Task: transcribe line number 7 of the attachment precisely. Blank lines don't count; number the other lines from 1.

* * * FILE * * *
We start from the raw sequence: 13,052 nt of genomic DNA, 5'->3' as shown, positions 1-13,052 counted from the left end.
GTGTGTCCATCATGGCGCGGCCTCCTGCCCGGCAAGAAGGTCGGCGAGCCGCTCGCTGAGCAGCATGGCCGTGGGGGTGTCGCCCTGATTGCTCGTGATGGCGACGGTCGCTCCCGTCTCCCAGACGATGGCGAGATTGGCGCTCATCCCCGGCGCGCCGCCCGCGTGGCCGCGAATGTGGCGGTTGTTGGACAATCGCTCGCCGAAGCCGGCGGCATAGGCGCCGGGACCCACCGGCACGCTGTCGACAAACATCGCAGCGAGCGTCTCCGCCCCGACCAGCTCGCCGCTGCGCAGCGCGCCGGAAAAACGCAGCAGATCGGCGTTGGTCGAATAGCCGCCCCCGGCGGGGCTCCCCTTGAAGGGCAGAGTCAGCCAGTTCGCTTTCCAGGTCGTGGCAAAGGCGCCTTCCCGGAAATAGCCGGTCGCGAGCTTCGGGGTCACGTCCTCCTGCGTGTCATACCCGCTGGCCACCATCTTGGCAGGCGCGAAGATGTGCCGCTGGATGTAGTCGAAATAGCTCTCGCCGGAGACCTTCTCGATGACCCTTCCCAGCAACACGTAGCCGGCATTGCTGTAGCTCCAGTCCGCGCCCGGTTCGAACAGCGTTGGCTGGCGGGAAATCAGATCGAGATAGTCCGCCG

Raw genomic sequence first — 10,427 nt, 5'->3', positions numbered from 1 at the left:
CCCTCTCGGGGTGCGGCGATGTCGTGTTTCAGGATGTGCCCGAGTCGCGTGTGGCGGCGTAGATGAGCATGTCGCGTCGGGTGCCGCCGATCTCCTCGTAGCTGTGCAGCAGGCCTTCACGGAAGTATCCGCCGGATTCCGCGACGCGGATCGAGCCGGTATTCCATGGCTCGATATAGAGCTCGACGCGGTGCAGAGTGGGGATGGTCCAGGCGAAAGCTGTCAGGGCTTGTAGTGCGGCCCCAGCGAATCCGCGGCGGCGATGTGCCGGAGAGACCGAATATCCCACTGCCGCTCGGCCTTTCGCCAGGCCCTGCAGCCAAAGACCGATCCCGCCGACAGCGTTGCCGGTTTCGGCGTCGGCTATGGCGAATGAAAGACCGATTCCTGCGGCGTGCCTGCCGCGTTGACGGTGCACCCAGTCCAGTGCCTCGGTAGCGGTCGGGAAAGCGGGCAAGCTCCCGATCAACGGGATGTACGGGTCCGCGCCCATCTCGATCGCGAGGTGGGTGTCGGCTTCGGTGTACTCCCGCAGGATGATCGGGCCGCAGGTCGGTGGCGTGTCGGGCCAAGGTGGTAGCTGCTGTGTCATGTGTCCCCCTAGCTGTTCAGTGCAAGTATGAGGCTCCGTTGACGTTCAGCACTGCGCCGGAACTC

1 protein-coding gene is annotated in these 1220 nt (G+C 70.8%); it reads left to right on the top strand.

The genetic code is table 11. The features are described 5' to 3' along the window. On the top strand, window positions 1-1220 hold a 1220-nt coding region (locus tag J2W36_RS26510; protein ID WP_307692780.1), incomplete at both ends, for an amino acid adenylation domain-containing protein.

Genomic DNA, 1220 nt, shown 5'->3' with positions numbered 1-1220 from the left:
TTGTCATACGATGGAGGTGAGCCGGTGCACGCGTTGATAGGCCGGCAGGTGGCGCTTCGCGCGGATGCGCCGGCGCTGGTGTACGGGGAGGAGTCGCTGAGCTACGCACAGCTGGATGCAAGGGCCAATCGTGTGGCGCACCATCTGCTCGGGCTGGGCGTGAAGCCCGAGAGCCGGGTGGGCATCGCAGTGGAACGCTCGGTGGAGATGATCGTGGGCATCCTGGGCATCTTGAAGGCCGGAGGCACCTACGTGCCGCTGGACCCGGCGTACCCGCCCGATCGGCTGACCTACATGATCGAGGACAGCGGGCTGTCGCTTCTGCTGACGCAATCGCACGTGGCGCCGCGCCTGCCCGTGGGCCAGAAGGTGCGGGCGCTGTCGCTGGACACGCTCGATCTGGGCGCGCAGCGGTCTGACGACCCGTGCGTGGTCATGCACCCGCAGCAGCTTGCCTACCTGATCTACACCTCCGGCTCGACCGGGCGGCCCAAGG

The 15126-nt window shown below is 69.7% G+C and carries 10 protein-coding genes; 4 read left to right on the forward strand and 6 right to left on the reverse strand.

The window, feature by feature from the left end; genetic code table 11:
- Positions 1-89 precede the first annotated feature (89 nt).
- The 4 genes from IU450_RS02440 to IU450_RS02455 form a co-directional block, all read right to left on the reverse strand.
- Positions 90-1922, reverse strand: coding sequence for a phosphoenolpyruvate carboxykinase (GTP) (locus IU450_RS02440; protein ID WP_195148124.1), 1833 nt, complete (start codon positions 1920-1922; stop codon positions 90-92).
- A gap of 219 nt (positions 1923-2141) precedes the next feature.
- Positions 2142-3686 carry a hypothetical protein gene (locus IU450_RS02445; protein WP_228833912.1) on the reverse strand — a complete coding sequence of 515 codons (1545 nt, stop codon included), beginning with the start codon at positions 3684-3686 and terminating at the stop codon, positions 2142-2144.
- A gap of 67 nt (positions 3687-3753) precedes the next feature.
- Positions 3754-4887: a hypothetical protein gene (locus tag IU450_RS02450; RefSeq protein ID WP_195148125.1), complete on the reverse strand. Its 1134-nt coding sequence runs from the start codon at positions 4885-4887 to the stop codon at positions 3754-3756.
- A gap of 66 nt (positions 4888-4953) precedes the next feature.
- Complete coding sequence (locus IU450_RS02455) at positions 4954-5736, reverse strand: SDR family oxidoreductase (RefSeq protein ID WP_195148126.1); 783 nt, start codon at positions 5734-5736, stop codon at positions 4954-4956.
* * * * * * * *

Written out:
Genomic DNA, 1220 nt, shown 5'->3' with positions numbered 1-1220 from the left: